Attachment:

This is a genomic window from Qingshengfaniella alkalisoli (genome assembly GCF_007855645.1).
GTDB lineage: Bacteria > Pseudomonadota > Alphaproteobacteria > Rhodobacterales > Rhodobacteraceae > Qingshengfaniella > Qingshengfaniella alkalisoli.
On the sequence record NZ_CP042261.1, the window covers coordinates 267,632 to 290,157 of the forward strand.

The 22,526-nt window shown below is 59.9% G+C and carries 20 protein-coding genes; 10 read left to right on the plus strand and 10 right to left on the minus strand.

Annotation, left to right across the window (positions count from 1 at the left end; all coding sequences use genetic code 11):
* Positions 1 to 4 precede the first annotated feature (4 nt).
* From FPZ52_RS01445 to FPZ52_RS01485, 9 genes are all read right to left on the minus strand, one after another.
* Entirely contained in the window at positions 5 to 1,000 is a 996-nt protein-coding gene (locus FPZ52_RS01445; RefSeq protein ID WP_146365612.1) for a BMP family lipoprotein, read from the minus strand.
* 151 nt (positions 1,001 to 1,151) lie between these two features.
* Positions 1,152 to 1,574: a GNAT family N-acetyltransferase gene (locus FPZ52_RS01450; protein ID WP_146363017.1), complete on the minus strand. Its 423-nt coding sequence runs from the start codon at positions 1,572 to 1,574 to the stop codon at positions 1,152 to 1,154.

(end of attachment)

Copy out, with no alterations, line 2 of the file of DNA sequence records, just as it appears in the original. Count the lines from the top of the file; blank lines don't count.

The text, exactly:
GTDB lineage: Bacteria > Pseudomonadota > Alphaproteobacteria > Rhodobacterales > Rhodobacteraceae > Qingshengfaniella > Qingshengfaniella alkalisoli.